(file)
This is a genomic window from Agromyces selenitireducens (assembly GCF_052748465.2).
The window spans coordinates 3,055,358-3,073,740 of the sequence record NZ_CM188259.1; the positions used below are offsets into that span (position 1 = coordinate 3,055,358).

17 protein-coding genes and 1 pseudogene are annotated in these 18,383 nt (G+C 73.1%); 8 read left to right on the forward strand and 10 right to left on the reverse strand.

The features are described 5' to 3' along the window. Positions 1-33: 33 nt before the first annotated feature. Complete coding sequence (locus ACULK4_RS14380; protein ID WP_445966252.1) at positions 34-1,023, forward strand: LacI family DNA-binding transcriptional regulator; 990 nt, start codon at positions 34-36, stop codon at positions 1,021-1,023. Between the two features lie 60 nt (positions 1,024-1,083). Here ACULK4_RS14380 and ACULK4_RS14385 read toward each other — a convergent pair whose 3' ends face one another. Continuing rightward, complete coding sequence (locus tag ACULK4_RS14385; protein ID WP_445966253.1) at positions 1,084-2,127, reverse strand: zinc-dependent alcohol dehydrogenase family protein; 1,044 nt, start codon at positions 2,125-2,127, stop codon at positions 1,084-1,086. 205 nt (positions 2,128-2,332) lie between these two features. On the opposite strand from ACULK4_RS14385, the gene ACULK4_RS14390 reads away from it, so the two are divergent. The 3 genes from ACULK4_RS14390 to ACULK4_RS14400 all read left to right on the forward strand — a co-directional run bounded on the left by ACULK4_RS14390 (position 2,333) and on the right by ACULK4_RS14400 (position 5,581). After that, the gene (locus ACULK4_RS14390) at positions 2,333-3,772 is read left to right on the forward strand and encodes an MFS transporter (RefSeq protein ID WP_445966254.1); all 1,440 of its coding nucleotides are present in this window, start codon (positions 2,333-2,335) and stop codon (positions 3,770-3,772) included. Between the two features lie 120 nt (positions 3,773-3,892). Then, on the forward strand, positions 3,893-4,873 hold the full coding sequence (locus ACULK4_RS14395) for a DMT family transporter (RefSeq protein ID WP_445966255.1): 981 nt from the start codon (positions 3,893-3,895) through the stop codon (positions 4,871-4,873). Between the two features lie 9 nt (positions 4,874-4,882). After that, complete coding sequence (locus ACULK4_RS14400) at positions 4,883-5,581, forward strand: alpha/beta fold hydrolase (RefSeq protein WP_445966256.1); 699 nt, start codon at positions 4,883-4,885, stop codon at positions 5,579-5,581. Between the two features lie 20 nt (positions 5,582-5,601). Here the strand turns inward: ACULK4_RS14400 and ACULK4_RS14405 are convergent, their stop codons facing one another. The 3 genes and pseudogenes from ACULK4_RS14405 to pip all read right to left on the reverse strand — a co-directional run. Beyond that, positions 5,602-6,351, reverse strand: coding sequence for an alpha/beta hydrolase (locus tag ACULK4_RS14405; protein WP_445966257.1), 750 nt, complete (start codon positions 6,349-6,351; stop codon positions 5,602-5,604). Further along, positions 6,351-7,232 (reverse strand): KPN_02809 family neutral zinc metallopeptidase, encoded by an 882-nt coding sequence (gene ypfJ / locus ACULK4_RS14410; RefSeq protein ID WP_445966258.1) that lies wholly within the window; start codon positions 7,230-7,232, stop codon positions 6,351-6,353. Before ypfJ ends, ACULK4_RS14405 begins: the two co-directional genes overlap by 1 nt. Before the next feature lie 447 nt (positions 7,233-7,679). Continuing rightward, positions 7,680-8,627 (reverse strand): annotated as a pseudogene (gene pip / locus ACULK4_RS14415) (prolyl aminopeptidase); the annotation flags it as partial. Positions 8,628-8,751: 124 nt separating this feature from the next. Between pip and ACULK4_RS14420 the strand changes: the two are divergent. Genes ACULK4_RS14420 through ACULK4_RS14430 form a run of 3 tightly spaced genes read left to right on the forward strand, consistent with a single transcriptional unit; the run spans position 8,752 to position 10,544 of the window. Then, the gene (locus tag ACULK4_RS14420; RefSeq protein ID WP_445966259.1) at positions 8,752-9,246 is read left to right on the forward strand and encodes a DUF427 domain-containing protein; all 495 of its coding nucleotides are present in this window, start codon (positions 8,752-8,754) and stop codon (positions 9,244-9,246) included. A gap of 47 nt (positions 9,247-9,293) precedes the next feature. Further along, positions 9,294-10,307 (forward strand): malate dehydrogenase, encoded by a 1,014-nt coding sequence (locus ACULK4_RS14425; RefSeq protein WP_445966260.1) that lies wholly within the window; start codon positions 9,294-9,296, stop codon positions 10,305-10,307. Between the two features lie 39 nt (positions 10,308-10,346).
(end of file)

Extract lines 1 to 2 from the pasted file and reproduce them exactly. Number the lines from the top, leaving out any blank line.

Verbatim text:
This is a genomic window from Agromyces selenitireducens (assembly GCF_052748465.2).
The window spans coordinates 3,055,358-3,073,740 of the sequence record NZ_CM188259.1; the positions used below are offsets into that span (position 1 = coordinate 3,055,358).